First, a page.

In this sense, dear adventure genre: I have grown up since my first encounter with Sins of the Fathers. Unfortunately, you missed to through the same process at the same time. Over 20 years I spent with you, but the time has come to get rid of your puerile clothes. For the time being, I still stick with you, aside of all my disappointment and frustration, but there might come a day when I will turn away from you in bitterness if you don’t finally realize that the time has come for a radical change. Some people might see me as whistle-blower for my words, but all that I want is to witness the day when the words of Jane Jensen are the rule and not a seldom exception!

Ingmar Böke

Kurufinwe 07-20-2011 08:45 AM

I generally agree with the sentiment. I remember re-watching that GK making-of video recently; they're all talking about how adventure games are going to be big, and have stories as compelling as on cable TV etc., and it's sad how none of this ever materialised...

You have to bear in mind, though, that there was a huge push in the direction of more ambitious games in the mid-nineties, with games such as The Last Express, Obsidian, The Pandora Directive, Grim Fandango... And all of these games were commercial disappointments --- which is probably why people stopped making them.

Ultimately, I believe the problem lies in large part with gameplay. Just because there are people who are interested in strong stories with complex characters doesn't mean that they're also interested in playing games, especially adventure games. I'm willing to believe that there's a relatively big fraction of the people who like Tarantino movies that might be interested in playing, say, GTA. But I see no reason why people who like Mad Men would be drawn to adventure games. If I'm watching Don Draper struggling through the news of the death of his only friend and taking it out on Peggy, the last thing I want is to stop in the middle of that to solve some puzzle involving duct tape and a bottle of ketchup! I believe that the intersection of "people who like quality action movies" and "people who might play quality action games" is much larger than the intersection of "people who like quality drama" and "people who might like adventure games", simply because in quality action games the gameplay can actually complement perfectly the story and characters, whereas it generally doesn't in adventures.

(That's why comedic adventures work better. If the whole story is a bit absurd, then you can throw in absurd puzzles as well. And then you have your characters point out that their actions are really contrived, and you get an excuse and a joke all rolled into one!)

An obvious exception is detective stories. Agatha Christie showed in her better books that it is possible to combine strong characters and compelling themes with a gameplay element (figure out who the culprit is from all the clues given to you by the writer). And so in detective adventure games, you can combine the investigation gameplay with the story and characters and the two can work well together. But detective stories are only one genre, and you can get tired of those after a while... But I'm not sure that other types of mature, ambitious stories lend themselves well to adventure games.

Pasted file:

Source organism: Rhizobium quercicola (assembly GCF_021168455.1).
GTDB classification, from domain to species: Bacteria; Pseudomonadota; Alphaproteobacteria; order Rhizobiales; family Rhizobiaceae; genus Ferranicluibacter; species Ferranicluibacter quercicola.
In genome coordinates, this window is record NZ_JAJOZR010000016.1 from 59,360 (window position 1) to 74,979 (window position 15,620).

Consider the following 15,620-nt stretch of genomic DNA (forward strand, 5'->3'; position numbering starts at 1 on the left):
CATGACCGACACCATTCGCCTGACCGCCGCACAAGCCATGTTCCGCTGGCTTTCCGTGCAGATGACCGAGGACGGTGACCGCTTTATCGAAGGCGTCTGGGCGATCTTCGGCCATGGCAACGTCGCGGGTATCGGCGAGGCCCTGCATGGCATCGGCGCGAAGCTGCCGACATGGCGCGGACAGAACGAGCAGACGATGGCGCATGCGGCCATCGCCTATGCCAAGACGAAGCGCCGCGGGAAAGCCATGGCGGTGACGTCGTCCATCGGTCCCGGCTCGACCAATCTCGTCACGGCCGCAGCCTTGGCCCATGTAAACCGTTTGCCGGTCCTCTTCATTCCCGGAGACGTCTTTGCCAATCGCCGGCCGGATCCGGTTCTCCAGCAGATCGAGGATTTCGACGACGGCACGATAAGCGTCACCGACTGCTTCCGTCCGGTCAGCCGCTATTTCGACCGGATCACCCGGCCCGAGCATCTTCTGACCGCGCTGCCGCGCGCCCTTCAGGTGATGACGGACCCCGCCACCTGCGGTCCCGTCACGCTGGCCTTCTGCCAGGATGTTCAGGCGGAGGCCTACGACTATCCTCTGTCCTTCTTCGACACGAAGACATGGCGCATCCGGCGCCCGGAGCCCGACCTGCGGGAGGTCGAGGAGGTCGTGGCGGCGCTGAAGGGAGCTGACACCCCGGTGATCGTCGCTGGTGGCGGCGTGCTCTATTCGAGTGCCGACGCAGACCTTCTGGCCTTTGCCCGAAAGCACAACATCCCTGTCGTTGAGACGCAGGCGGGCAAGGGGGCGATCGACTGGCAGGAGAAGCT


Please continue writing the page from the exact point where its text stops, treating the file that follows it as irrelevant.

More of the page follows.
Fantasysci5 07-20-2011 09:40 AM

I feel there are a lot of mature adventure games out there, although I agree, most I can think of are slightly older, none really new.

Gabe 07-20-2011 10:12 AM

Pretty anachronistic post, couldnt believe there's someone patient enough to wait 10 years to write these topic,and you still want to witness the day when the words of Jane Jensen are rule while playing Gray Matter.
They maynot be well-written enough for you but the ag. have far more matured themed archive than any other genre.
So what you seek is timeless perfectionism.

Oscar 07-20-2011 05:33 PM

I think serious adventure games were less rare than they are now. But that is the same with everything - TV, movies, music. I think it might have just been that Monkey Island was more influential than Gabriel Knight. Developers are now trying to entertain us at all costs, especially character and depth. But we should remember that our favorite companies like Lucasarts and Sierra also did that, and we loved it. And when they did try to make serious games they didn't do so well - I remember reading The Dig was Sierra's worst selling game. It's a shame that the very serious developers like House of Tales have had to close down. I like comedic games but variety is also good.

Collector 07-20-2011 11:36 PM


Originally Posted by Oscar (Post 586238)
I remember reading The Dig was Sierra's worst selling game.

You mean LucasArts.

rayvio 07-21-2011 01:22 AM


Originally Posted by Collector (Post 586241)
You mean LucasArts.

that would explain why it didn't sell well for Sierra :P

but yes, The Dig didn't do as well as most of the comedy games. personally I actually bought The Dig knowing very little about it and expecting the usual Lucas Arts comedy but loved the game anyway

Axelfish 07-21-2011 01:46 AM

So I guess Sierra's serious games would be something like the Phantasmagoria series.
Ah, yes, Puzzle of Flesh-what a game! It was at times so heavy-handed, but possessed the charm of a "bring out the popcorn" B-movie.

Serious games don't really work, because I think gaming is a type of hobby that attracts audiences that don't look for quality dramas, and because the inferior voice acting and dodgy script is far too common in games of this type, and sells the drama short.

Heavy Rain was an enjoyable experience for me, but often it was too emotionally overwrought,was brought down by the VA and in a nutshell it's just a romp through thriller cliches, made impressive by the fact that it's a video game, thus lending it an extra measure of immersion.